A pulmonary embolism (PE) refers to the blockage of the pulmonary vasculature by an embolus (a blood clot). About 95% of pulmonary emboli begins as a thrombus in the deep venous system of the lower limbs, which travels to the lungs and lodges either at bifurcation of the main pulmonary artery or one of the branches of the pulmonary trunk. Smaller thrombi usually travel further and lodge in the smaller blood vessels in the lung periphery.
Despite advances in medical imaging technology, diagnosis of PE remains challenging: approximately 100,000 deaths each year could be prevented with prompt and accurate diagnosis. The current gold standard in the diagnosis of PE is computed tomography pulmonary angiography (CTPA) scanning. CTPA is quick and easy to read and has a high degree of sensitivity and specificity.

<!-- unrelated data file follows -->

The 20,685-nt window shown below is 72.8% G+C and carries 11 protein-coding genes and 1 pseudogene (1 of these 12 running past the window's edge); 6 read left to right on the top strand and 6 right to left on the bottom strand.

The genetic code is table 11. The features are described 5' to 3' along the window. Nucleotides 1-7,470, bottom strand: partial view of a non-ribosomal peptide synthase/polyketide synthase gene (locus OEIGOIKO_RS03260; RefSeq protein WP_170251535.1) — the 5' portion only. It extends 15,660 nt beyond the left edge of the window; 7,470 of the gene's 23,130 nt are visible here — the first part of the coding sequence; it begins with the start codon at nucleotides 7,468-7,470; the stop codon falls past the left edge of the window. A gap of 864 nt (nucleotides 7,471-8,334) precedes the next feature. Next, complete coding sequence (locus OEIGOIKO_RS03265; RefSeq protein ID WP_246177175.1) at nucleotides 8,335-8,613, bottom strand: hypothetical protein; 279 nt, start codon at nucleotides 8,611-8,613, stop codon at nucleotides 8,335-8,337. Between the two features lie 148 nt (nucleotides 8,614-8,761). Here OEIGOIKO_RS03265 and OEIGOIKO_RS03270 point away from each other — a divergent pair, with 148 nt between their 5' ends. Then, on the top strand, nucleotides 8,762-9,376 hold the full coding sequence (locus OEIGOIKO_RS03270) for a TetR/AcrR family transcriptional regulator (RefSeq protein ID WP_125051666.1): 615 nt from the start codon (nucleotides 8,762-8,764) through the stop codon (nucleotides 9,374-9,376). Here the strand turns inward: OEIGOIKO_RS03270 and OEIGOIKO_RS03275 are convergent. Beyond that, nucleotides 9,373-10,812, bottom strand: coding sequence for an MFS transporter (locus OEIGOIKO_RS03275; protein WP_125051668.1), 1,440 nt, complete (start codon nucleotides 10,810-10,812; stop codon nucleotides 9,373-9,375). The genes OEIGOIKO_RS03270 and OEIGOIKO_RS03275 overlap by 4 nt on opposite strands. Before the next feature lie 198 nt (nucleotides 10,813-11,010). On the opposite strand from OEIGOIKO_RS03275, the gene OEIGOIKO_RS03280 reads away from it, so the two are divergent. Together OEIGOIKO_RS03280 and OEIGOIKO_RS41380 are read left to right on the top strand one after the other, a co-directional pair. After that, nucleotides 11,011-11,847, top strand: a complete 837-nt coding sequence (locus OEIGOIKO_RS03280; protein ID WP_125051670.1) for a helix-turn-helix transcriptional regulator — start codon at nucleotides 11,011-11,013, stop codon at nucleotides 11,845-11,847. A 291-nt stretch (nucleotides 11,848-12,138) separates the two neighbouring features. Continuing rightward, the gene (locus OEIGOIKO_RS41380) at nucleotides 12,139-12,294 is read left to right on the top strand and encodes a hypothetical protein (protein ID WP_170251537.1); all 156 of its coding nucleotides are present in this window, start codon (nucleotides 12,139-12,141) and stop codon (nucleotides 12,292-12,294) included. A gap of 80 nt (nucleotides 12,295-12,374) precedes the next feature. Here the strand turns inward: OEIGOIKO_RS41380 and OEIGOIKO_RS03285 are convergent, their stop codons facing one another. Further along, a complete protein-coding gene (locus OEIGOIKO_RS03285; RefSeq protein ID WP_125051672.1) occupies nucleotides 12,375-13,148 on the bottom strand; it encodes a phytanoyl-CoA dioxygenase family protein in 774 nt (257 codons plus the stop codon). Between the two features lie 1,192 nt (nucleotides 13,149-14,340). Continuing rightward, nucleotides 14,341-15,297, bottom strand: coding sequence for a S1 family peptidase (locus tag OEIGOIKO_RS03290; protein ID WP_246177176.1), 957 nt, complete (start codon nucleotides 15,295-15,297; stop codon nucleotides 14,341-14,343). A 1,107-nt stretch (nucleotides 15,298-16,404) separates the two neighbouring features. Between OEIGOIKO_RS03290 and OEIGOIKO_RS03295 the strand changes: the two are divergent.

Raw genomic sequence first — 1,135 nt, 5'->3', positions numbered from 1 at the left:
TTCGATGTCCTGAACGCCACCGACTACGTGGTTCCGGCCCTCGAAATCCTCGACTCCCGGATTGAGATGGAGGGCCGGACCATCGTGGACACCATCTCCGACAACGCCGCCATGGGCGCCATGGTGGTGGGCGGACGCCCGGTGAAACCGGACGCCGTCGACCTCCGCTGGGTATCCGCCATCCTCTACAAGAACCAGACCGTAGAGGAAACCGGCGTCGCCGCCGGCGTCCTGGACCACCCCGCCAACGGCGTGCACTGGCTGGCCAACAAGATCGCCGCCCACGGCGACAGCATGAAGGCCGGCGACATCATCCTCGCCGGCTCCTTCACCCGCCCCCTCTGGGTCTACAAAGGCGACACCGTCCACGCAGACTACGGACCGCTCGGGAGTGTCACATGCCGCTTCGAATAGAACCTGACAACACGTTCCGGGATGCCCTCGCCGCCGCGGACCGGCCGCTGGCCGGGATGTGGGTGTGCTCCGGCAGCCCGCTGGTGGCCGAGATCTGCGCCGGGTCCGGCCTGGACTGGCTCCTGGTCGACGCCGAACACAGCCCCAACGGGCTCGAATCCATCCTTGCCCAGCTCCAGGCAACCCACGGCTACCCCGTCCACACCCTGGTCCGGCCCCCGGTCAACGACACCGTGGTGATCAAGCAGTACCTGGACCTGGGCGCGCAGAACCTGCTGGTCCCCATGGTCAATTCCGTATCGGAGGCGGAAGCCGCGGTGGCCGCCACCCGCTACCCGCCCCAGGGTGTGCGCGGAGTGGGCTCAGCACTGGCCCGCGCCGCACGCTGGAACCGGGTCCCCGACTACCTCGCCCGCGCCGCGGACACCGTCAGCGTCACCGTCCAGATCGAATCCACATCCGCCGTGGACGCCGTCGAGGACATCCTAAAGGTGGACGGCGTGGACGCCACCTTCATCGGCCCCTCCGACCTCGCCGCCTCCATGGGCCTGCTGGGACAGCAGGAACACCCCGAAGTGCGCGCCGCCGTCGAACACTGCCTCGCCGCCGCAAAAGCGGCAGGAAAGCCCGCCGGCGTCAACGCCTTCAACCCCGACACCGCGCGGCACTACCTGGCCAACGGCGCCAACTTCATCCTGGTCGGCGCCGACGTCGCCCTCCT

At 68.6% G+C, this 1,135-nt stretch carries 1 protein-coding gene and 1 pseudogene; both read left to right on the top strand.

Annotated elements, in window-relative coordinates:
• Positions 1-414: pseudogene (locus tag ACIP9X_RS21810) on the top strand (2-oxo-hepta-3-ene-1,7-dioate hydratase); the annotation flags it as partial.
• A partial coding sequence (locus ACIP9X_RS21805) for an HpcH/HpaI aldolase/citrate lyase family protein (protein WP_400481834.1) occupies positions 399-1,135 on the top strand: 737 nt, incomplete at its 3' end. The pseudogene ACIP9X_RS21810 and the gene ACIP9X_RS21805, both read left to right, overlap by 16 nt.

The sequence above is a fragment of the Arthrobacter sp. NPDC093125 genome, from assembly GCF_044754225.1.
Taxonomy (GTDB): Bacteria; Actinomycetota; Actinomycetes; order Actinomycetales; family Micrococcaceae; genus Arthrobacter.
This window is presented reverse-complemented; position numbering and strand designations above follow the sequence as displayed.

Learn more about computed tomography vs MRI.